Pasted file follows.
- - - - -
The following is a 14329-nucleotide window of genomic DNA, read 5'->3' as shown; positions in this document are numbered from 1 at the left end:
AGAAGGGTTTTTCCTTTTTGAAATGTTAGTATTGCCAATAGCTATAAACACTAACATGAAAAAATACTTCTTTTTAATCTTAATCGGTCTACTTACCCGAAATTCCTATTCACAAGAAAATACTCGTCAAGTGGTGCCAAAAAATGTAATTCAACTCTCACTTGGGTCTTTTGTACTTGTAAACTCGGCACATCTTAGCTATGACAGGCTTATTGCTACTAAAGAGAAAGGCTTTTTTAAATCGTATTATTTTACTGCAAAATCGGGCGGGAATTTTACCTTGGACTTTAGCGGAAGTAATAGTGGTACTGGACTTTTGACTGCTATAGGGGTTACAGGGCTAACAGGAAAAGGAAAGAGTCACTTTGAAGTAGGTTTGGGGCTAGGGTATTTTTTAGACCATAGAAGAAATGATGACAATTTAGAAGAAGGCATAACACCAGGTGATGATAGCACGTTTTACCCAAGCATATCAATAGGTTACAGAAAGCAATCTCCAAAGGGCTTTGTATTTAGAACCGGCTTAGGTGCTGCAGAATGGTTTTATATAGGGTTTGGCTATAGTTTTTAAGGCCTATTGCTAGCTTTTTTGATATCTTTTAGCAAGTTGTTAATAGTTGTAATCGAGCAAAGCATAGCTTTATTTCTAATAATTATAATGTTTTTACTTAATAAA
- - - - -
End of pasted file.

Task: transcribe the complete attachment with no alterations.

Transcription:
The following is a 14329-nucleotide window of genomic DNA, read 5'->3' as shown; positions in this document are numbered from 1 at the left end:
AGAAGGGTTTTTCCTTTTTGAAATGTTAGTATTGCCAATAGCTATAAACACTAACATGAAAAAATACTTCTTTTTAATCTTAATCGGTCTACTTACCCGAAATTCCTATTCACAAGAAAATACTCGTCAAGTGGTGCCAAAAAATGTAATTCAACTCTCACTTGGGTCTTTTGTACTTGTAAACTCGGCACATCTTAGCTATGACAGGCTTATTGCTACTAAAGAGAAAGGCTTTTTTAAATCGTATTATTTTACTGCAAAATCGGGCGGGAATTTTACCTTGGACTTTAGCGGAAGTAATAGTGGTACTGGACTTTTGACTGCTATAGGGGTTACAGGGCTAACAGGAAAAGGAAAGAGTCACTTTGAAGTAGGTTTGGGGCTAGGGTATTTTTTAGACCATAGAAGAAATGATGACAATTTAGAAGAAGGCATAACACCAGGTGATGATAGCACGTTTTACCCAAGCATATCAATAGGTTACAGAAAGCAATCTCCAAAGGGCTTTGTATTTAGAACCGGCTTAGGTGCTGCAGAATGGTTTTATATAGGGTTTGGCTATAGTTTTTAAGGCCTATTGCTAGCTTTTTTGATATCTTTTAGCAAGTTGTTAATAGTTGTAATCGAGCAAAGCATAGCTTTATTTCTAATAATTATAATGTTTTTACTTAATAAA